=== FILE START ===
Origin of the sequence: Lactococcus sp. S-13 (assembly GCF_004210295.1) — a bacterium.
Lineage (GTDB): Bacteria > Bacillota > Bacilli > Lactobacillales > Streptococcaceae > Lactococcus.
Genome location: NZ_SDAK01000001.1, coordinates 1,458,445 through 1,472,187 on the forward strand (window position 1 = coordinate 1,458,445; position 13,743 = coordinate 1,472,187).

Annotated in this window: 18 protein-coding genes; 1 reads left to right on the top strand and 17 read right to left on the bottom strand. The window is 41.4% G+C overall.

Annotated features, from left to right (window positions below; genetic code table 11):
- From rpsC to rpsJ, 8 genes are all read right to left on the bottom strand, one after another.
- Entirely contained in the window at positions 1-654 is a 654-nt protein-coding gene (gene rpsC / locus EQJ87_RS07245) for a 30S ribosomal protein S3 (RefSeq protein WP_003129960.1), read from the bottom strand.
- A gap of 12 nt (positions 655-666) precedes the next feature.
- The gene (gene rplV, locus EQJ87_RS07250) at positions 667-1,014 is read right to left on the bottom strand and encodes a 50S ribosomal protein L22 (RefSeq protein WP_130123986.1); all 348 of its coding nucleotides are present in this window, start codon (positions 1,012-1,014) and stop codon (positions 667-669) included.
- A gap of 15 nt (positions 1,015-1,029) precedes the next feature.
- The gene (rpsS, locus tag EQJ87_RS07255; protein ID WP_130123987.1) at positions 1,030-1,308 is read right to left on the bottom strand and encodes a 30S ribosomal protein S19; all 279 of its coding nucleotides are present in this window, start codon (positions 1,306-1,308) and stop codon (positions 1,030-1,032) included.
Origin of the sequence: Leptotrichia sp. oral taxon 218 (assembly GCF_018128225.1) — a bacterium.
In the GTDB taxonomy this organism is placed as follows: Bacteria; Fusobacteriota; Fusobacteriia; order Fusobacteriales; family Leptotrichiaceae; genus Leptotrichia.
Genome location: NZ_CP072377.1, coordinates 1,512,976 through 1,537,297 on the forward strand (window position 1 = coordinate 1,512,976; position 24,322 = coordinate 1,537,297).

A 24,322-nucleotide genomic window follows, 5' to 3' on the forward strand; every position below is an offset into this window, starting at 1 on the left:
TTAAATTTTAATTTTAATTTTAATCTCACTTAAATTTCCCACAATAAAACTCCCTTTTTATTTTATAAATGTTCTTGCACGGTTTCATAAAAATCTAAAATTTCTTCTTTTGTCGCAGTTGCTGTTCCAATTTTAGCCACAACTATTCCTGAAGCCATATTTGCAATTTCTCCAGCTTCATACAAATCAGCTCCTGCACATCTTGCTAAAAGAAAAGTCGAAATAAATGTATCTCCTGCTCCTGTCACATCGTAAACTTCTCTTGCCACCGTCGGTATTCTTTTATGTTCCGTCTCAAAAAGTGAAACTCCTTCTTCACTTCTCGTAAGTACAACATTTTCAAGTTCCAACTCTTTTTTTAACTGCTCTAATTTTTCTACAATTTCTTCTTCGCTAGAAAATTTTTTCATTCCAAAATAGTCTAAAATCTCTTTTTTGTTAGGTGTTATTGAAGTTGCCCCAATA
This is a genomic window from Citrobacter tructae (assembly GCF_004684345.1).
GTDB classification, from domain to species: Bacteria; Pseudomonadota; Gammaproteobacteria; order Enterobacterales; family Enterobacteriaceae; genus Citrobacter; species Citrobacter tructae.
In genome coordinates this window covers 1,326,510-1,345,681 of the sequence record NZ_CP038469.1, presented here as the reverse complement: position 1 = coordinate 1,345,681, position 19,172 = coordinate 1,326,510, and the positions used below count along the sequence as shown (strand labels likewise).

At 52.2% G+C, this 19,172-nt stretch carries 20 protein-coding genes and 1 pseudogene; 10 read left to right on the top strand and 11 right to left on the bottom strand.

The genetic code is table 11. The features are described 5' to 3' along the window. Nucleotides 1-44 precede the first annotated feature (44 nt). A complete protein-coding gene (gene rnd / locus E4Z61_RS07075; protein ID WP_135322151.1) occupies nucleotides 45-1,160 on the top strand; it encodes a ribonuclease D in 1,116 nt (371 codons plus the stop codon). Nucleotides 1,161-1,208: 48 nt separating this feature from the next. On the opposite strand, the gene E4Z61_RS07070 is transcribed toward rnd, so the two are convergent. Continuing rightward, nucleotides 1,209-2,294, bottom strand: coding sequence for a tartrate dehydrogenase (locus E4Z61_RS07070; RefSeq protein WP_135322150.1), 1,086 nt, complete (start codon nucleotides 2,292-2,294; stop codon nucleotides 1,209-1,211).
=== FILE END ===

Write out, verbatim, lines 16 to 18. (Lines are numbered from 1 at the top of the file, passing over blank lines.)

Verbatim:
TTAAATTTTAATTTTAATTTTAATCTCACTTAAATTTCCCACAATAAAACTCCCTTTTTATTTTATAAATGTTCTTGCACGGTTTCATAAAAATCTAAAATTTCTTCTTTTGTCGCAGTTGCTGTTCCAATTTTAGCCACAACTATTCCTGAAGCCATATTTGCAATTTCTCCAGCTTCATACAAATCAGCTCCTGCACATCTTGCTAAAAGAAAAGTCGAAATAAATGTATCTCCTGCTCCTGTCACATCGTAAACTTCTCTTGCCACCGTCGGTATTCTTTTATGTTCCGTCTCAAAAAGTGAAACTCCTTCTTCACTTCTCGTAAGTACAACATTTTCAAGTTCCAACTCTTTTTTTAACTGCTCTAATTTTTCTACAATTTCTTCTTCGCTAGAAAATTTTTTCATTCCAAAATAGTCTAAAATCTCTTTTTTGTTAGGTGTTATTGAAGTTGCCCCAATA
This is a genomic window from Citrobacter tructae (assembly GCF_004684345.1).
GTDB classification, from domain to species: Bacteria; Pseudomonadota; Gammaproteobacteria; order Enterobacterales; family Enterobacteriaceae; genus Citrobacter; species Citrobacter tructae.